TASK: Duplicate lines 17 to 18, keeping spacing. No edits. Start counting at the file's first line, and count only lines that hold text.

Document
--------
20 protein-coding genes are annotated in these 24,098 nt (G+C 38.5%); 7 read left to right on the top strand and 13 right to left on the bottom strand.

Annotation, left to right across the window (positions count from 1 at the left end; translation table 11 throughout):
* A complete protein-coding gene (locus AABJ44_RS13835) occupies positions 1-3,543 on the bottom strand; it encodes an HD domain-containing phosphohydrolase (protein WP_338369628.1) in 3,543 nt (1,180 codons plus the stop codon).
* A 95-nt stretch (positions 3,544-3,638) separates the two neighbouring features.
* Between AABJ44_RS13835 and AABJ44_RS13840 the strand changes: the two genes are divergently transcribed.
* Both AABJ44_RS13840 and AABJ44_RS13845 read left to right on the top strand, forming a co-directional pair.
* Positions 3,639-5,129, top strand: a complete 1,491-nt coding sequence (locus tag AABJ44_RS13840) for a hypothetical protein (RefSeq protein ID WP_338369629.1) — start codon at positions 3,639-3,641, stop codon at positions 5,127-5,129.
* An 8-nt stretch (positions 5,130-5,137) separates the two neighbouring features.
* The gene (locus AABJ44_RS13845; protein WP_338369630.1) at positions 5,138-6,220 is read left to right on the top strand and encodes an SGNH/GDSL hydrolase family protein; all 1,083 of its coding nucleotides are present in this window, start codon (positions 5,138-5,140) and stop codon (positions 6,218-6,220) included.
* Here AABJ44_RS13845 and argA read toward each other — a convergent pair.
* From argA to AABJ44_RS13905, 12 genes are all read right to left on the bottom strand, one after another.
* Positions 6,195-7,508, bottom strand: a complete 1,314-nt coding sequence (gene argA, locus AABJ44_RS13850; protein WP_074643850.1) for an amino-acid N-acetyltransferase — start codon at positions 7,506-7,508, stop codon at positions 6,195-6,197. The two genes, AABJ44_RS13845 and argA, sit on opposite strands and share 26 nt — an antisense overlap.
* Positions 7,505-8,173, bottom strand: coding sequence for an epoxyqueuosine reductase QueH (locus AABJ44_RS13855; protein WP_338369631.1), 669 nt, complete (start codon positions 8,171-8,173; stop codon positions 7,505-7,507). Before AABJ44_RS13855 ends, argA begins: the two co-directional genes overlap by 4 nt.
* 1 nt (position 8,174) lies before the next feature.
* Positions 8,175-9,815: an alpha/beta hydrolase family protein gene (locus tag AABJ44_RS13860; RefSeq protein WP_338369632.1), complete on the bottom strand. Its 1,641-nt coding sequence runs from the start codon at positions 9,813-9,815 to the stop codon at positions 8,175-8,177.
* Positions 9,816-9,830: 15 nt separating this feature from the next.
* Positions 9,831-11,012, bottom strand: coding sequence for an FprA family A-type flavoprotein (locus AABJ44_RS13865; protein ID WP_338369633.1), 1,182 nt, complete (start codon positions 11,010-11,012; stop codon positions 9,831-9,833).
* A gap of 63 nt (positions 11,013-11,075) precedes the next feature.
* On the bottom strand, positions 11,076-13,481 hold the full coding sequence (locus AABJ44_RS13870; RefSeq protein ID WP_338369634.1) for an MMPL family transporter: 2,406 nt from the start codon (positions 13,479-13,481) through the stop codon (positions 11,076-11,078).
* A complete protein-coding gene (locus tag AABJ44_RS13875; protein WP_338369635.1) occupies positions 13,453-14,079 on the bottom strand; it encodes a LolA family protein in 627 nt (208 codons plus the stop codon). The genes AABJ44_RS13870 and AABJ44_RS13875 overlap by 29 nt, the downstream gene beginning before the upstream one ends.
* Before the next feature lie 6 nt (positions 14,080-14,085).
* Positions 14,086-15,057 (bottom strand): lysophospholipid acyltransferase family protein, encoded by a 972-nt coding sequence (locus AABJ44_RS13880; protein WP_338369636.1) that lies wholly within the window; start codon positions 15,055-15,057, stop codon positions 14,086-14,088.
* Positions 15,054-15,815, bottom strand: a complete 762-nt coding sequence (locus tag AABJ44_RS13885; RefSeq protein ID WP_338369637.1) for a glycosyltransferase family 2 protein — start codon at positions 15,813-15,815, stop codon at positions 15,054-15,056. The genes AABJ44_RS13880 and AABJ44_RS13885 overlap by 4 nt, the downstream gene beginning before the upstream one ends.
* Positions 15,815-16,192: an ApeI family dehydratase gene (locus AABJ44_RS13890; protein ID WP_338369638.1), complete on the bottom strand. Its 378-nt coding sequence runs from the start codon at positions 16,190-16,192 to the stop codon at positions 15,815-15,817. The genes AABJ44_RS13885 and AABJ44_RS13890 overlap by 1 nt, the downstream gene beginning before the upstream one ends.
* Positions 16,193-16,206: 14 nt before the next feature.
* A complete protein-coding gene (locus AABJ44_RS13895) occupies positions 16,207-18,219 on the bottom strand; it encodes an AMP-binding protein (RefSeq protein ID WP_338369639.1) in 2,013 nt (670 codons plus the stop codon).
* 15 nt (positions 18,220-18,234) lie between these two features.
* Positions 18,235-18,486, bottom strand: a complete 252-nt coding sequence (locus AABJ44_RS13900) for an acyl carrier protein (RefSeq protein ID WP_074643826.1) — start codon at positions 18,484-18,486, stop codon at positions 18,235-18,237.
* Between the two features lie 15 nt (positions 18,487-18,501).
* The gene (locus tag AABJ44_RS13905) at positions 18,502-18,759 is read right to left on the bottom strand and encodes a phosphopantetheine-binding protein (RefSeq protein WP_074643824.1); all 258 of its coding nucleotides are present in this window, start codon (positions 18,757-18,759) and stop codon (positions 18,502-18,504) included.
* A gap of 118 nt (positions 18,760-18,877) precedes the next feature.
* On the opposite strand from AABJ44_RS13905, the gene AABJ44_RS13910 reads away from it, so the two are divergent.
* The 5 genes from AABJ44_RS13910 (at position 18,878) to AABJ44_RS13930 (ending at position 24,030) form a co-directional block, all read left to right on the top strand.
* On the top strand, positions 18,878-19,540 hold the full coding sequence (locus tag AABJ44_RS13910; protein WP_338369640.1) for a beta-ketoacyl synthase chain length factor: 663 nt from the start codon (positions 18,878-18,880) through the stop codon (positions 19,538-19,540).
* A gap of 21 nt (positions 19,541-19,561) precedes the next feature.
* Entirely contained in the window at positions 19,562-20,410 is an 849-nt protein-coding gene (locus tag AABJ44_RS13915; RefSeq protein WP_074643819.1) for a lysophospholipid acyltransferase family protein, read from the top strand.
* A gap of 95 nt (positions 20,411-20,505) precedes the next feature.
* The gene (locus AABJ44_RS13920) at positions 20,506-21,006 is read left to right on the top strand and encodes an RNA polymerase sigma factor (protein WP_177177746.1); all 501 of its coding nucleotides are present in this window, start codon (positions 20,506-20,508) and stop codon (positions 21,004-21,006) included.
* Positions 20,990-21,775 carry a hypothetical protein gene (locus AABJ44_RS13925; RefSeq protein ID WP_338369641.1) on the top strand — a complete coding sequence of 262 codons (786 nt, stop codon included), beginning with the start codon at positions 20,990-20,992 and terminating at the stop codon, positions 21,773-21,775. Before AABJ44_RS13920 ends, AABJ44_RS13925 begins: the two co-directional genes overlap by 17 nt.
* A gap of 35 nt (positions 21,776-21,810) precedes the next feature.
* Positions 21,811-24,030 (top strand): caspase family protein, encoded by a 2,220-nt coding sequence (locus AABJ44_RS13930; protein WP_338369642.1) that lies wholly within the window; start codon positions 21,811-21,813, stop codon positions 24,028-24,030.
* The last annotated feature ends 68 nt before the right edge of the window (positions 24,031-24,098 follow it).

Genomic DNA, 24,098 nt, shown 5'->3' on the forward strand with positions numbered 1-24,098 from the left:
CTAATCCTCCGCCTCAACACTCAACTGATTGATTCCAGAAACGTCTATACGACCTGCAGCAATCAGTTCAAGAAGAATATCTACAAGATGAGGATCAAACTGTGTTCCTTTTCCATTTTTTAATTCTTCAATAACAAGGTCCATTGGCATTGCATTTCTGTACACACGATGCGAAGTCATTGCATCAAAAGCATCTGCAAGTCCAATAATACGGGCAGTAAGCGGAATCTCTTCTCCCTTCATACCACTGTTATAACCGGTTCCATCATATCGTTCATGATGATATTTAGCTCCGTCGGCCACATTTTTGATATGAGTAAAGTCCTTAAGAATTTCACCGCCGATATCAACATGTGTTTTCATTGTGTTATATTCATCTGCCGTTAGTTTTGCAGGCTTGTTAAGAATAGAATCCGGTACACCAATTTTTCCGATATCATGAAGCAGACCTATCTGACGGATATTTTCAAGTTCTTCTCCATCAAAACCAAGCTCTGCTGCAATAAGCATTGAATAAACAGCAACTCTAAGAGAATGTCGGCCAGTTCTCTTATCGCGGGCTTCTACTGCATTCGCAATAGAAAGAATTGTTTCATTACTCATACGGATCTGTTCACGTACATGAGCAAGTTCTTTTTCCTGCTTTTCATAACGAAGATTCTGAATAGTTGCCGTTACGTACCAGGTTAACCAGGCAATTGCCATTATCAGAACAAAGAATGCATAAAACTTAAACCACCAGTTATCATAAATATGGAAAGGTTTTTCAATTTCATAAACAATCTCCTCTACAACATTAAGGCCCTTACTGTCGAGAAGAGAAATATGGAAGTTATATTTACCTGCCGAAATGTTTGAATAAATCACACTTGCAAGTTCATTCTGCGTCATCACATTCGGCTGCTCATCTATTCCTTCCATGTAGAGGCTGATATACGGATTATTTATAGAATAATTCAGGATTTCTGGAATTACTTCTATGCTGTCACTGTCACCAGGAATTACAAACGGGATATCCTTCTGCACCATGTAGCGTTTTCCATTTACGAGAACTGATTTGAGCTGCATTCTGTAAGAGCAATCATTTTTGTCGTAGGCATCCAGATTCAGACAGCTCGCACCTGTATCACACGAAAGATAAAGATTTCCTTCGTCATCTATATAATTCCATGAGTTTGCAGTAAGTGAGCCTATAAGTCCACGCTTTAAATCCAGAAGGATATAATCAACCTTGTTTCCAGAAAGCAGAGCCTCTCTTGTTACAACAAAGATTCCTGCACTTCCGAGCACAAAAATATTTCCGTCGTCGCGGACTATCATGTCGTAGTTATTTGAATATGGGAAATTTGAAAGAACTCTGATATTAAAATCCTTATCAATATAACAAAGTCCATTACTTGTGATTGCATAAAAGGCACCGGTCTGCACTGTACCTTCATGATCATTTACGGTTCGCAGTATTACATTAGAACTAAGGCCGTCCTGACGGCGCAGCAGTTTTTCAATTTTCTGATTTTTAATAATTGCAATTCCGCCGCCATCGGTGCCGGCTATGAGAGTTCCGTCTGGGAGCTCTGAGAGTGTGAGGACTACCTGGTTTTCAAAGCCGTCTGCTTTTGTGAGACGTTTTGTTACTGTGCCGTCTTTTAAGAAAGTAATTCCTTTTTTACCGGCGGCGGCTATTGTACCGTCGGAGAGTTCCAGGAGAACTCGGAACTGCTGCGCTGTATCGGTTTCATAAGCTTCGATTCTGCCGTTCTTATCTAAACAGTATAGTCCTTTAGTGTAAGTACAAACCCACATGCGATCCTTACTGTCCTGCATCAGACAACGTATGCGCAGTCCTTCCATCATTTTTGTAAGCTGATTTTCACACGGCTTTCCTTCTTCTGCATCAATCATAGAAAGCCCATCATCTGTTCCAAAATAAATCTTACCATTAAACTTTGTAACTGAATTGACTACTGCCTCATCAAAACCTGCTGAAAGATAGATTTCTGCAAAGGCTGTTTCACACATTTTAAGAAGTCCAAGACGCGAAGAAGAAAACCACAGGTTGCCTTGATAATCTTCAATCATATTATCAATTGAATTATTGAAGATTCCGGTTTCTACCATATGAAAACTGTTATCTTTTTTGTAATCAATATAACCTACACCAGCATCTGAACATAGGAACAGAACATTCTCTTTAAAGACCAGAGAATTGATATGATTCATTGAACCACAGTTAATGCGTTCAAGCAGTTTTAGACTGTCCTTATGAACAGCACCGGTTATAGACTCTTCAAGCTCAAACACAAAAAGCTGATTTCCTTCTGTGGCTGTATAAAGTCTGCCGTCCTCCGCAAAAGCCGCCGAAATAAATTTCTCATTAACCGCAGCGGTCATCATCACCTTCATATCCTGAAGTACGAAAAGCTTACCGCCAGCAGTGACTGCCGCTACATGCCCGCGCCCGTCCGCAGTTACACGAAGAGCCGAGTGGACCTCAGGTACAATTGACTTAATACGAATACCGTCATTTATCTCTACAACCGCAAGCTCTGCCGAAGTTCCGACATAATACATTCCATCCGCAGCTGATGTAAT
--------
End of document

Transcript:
* Positions 9,831-11,012, bottom strand: coding sequence for an FprA family A-type flavoprotein (locus AABJ44_RS13865; protein ID WP_338369633.1), 1,182 nt, complete (start codon positions 11,010-11,012; stop codon positions 9,831-9,833).
* A gap of 63 nt (positions 11,013-11,075) precedes the next feature.